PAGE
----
The Mentality and Attitudes of Lawyers

What Does Loyalty Have To Do With It?

“Leadership is a two-way street, loyalty up and loyalty down.”

Grace Murray Hopper

I thought that it might be fun to test my skills as a writer, by writing about two things that have virtually nothing to do with each other.  I considered writing about mosquitos and energy drinks, flags and ostriches, or trees and jet skis.  But I wanted to find things that are irreconcilable, regardless of any possible context. After much thought, I hit upon “loyalty” and “law firms.”

It occurred to me that a good place to start would be with a quote from Hilary Bass, a former head of the American Bar Association who was commenting on the recent announcement from DLA Piper that they are reducing parental leave in the U.S. from 18 weeks to 12 weeks, with an additional 6 weeks for birth mothers.

Ms. Bass said, “it also makes sense if retention isn’t a priority. Lawyers no longer plan to stay with firms for life.”  She continued, “what is the point of making this enormous investment paying for months of paid leave… and they may not finish the year… they’ll be gone to their next law firm.” (In fairness to Ms. Bass, she also said that DLA Piper’s approach is short-sighted.)

I suppose that “loyalty” has become an anachronism. Nobody seems to owe anyone anything anymore.

I am not sure when the concept of loyalty in a law firm went on life-support, but I suspect that it was the natural evolution of how lawyers look at what they do from (1) treating the practice of law as a profession; (2) accepting that it may be a profession but it is also a business; and (3) going all-in and deciding that it is primarily a business, albeit most inconveniently, a regulated business.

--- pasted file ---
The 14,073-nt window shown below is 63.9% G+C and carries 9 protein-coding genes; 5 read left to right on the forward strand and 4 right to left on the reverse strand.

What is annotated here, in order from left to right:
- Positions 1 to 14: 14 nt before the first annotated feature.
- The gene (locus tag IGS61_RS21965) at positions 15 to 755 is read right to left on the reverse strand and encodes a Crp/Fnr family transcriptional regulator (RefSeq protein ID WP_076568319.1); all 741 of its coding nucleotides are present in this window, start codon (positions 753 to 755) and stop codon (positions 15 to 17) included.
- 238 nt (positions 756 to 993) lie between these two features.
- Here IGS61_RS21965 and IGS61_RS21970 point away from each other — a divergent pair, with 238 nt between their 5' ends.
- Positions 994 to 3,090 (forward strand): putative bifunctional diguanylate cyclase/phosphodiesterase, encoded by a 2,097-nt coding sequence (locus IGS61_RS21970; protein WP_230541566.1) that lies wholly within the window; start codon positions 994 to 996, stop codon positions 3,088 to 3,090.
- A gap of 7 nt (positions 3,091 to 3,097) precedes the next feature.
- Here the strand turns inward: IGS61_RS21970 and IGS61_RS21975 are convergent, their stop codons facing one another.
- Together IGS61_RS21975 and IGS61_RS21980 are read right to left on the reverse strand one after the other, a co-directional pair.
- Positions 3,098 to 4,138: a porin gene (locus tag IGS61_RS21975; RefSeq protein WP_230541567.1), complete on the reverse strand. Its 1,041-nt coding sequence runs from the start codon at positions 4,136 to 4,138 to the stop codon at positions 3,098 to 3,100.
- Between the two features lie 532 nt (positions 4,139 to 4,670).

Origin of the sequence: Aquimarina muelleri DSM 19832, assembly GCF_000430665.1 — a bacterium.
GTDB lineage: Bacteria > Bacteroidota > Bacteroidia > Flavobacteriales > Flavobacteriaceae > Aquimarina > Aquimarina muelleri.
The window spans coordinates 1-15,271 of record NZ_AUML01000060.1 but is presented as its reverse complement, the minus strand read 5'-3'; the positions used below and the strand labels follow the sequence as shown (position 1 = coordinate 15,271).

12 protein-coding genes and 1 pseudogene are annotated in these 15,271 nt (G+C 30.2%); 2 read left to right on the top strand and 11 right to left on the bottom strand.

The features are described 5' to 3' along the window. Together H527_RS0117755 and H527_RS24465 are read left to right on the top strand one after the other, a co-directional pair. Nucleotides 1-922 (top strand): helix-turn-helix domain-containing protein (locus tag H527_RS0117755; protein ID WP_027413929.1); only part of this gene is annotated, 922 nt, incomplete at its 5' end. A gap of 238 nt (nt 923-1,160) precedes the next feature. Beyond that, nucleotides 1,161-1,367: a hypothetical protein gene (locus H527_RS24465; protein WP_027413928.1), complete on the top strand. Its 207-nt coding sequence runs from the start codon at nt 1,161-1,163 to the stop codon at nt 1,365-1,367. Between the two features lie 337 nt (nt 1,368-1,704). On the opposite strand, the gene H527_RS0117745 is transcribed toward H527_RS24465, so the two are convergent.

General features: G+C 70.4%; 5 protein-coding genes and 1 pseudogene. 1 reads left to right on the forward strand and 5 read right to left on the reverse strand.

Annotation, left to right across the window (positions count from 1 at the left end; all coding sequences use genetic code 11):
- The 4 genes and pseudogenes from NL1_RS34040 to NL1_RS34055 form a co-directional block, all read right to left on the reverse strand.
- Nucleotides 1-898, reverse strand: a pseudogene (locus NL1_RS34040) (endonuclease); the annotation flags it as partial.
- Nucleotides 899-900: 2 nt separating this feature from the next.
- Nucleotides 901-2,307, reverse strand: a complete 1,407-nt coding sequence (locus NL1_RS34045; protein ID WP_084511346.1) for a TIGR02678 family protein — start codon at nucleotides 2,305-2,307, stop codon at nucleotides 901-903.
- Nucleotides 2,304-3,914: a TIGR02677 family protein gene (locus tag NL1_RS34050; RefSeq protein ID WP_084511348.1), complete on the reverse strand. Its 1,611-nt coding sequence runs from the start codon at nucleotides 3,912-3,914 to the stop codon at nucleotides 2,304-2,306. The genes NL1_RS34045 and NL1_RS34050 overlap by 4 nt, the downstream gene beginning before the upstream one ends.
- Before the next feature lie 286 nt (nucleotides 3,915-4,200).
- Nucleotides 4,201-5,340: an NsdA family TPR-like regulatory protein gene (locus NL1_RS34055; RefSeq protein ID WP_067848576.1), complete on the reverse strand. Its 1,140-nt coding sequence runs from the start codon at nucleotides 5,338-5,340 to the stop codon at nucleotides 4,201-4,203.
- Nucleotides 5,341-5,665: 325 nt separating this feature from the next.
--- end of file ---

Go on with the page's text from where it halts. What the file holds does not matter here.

From there, it was just a hop, skip, and a jump to adopting both the best and the worst of what the business world has to offer.

One of the things that the business world has done over the last few decades is double-down on the concept of labour as a commodity as opposed to a long-term partner in a corporation’s success. And so have law firms. Hire people when you are busy. Fire them when you are slow. Understandably, Associates have often repaid the lack of loyalty by jumping ship when a better offer comes along.

Now, if your Associates are not going to be with you long-term, why waste time giving them proper supervision, mentoring, and training beyond what is absolutely necessary to keep your clients happy? And why bother to teach them how to win new clients who they will just take with them to their new firm?  And why introduce them to your clients and make it easier for your Associates to poach them?

And if Partners are not helping Associates develop a great career path, why should Associates be loyal to their firms?

Why, indeed?

We have all heard the saying that “everything old is new again.”  I am anxiously waiting (likely in vain) for law firms to bring back loyalty.

This article was originally published by Law360 Canada, part of LexisNexis Canada Inc.

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